Questions & Answers – Part 4

Q: What does it mean to be holy?

A: The word “holy” means primarily to be “wise”; a holy man is one who is perceptive, one who presumably understands the true nature of reality. Holiness implies the idea of revelation, the understanding of the supernatural that is given to the seeker. The weakness of the Eastern concept of holiness lies in the idea that once it is attained, it is a supreme and static state, an infinite perspective literally possessed by the enlightened (i.e., they become “one with God” in that they think as God). The idea exhibits no necessary moral content. One can be holy and still immoral.

In contrast, the Western understanding of the word “holy” tends to be “good” often with the suggestion of naivete. Someone who is “nice” is probably so because they have been sheltered and are unaware of the real pressures of life. This concept of holiness finds its strength in its emphasis on human responsibility and ethical accountability; one expects a holy man to be good, even though he need not be intelligent. Its weakness lies in the fact that it does not take supernatural help or revelation into account; there is no required dimension of insight, wisdom, nor perception built into it.

The Bible uses “holy” from both perspectives. A holy man or woman is both wise and good; both perceptive and supernaturally aware of the true nature of reality, and responsibly responding by drawing on the power provided to conform his life to that reality despite the pressures of temptation not to.

Q: What does God mean when He says “be ye holy for I am holy”?

A: God calls us to live the same way He is living. This begins when we become His children through His Son by faith; it continues as we trust Him day by day for fresh revelation of His love, grace, and power, and it goes on forever into eternity. It is a state of life that flows from a relaxed love relationship and happy trust in Christ.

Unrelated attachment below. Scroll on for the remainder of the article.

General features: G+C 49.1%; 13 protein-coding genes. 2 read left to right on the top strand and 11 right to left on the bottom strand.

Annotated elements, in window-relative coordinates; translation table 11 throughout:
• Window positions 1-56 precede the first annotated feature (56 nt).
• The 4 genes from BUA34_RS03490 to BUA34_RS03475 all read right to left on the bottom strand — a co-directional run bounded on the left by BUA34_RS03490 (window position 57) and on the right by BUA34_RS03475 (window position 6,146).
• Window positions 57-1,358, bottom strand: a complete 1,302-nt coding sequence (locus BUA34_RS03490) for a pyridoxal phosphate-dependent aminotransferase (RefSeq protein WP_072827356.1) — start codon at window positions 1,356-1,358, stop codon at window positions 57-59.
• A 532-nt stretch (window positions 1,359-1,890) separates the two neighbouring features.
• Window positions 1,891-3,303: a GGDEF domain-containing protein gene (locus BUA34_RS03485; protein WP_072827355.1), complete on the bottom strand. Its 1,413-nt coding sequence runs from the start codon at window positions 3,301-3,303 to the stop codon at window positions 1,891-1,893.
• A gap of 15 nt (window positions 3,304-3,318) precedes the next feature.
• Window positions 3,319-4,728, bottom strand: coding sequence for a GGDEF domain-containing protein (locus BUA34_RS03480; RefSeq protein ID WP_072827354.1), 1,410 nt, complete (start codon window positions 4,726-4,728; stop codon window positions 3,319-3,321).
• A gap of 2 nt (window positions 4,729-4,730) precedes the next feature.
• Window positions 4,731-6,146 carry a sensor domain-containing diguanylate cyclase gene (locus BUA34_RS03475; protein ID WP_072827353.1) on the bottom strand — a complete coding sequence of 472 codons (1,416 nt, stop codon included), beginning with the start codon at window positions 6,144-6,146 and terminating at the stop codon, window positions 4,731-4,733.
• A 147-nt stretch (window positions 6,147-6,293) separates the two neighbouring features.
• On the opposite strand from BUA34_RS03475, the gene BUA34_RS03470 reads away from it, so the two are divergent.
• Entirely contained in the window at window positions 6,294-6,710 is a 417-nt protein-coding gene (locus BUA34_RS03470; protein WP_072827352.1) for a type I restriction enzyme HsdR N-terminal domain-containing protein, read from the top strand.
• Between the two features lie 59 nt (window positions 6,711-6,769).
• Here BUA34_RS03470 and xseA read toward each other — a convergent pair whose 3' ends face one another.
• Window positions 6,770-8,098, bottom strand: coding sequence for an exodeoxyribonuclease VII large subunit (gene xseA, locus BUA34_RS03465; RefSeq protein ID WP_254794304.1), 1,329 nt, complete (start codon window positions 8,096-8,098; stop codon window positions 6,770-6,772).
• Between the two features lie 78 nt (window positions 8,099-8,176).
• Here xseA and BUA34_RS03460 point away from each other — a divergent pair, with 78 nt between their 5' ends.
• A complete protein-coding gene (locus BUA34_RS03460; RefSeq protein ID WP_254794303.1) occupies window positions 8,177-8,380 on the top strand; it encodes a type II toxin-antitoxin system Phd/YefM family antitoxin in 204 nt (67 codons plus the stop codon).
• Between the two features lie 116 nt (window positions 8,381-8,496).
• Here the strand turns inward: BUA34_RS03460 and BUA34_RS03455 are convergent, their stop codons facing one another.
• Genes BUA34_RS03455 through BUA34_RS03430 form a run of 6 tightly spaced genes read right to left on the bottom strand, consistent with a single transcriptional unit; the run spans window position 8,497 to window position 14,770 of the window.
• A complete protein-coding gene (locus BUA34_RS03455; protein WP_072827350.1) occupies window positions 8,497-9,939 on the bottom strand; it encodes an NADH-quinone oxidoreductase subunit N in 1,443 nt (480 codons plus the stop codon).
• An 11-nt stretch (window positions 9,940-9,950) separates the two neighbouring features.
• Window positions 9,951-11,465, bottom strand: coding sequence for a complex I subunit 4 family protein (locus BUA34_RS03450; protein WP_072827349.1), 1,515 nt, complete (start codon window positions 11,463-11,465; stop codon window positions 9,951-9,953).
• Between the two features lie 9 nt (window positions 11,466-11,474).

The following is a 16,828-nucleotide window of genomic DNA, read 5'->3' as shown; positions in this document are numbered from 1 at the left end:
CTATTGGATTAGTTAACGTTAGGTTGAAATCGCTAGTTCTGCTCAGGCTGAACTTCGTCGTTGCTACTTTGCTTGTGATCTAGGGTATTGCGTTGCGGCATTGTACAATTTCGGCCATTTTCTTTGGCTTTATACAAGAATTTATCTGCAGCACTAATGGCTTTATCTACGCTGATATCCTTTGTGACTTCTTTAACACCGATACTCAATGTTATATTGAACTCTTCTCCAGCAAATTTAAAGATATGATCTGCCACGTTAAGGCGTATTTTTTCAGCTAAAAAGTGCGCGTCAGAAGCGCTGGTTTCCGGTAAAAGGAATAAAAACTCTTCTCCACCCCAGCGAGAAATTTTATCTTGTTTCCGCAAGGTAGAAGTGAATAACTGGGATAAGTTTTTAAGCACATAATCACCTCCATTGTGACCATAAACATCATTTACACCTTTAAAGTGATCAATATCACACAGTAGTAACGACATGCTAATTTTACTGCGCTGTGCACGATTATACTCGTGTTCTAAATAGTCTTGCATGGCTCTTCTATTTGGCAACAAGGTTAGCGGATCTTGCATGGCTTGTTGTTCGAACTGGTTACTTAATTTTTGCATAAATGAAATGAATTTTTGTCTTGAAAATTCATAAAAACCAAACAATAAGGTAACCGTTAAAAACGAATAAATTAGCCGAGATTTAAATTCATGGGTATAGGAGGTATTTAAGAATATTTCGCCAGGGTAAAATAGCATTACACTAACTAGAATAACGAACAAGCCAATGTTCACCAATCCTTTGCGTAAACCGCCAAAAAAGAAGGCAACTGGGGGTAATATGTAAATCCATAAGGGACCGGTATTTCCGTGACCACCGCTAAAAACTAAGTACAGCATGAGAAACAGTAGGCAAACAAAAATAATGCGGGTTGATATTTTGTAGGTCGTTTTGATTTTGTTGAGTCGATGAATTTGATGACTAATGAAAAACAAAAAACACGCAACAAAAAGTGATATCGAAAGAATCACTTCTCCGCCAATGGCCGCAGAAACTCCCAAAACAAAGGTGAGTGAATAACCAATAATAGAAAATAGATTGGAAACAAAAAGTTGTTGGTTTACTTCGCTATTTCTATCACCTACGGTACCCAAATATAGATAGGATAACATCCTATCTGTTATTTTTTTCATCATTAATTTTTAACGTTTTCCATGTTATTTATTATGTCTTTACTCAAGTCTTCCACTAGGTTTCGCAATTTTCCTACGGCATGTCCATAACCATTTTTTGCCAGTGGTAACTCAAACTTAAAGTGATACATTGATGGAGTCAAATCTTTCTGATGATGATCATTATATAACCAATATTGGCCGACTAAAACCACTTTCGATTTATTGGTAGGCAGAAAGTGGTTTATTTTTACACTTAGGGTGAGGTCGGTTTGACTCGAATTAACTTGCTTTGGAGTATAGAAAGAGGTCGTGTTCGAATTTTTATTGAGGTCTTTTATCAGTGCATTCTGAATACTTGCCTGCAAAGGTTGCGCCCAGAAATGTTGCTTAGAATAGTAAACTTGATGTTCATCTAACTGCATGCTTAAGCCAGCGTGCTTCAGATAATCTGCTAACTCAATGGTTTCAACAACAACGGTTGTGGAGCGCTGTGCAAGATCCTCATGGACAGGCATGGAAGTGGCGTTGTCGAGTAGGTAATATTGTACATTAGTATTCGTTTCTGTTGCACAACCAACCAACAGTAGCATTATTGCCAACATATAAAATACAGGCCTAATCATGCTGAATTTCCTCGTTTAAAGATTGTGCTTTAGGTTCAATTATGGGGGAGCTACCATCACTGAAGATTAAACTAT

Q: What does it mean “Be ye therefore perfect, even as your Father which is in Heaven is perfect” (Matt. 5:48)

A: God is not only perfect in His being, but because He lives perfectly truthfully, His conduct wholly conforms to reality and is the epitome of love. To be morally perfect then is to conform our lives to moral light; to live up to that which God reveals in His Word and by His Spirit as best for all of us (2Thess.2: 13; in word, by the grace and power of Christ to live intelligently in a universe ruled by Him.

Q: But God is infinite. How can we be perfect like God?

A: Only in the same ways we were created to be like Him: in our character, intentions, and in our moral lives. This perfection cannot be physical. We are never going to be perfect in our physical beings in this life; there are no perfect bodies. We are never going to be immortal in this life; death is still the last enemy to be defeated. This cannot mean infinite perfection. We will never be infinite, neither now nor at any time, as that belongs only to God. Only in one way can we be like Him: to live as He does, as a true child of the Father. The Bible’s call for perfection is a finite, moral perfection of intention; a willful choice to do good.

Q: Doesn’t the Bible say “Nobody’s perfect”?

A: No, but the bumper stickers and buttons do! On the contrary, we are commanded to seek God and to be like Him; to know Christ (Phil.3:8-10) and to make Him known; and promised abundant supernatural provision to do this supernatural task. The biblical word “perfect” does not mean “faultless.” It has three synonyms in Scripture: “blameless” (Phil.2:15) or having selfish intention; “sincere” (Phil.1:10) or honest and transparent, being all you seem to be; and “complete” (Col.2 :10) or mature, to be all we should be at our stage of growth.

Q: Is being holy a state or process?

A: In God, it is a continuous dynamic state of being, an eternal, active conformity to all that is most wise and good; it is complete, ultimate, and unchanging. In His creation, it is and always will be a process. Conformity to a moral light may be real, entire, and sincere, but must by its very nature grow.

Q: Are you saying that no one will ever be perfectly holy in this life?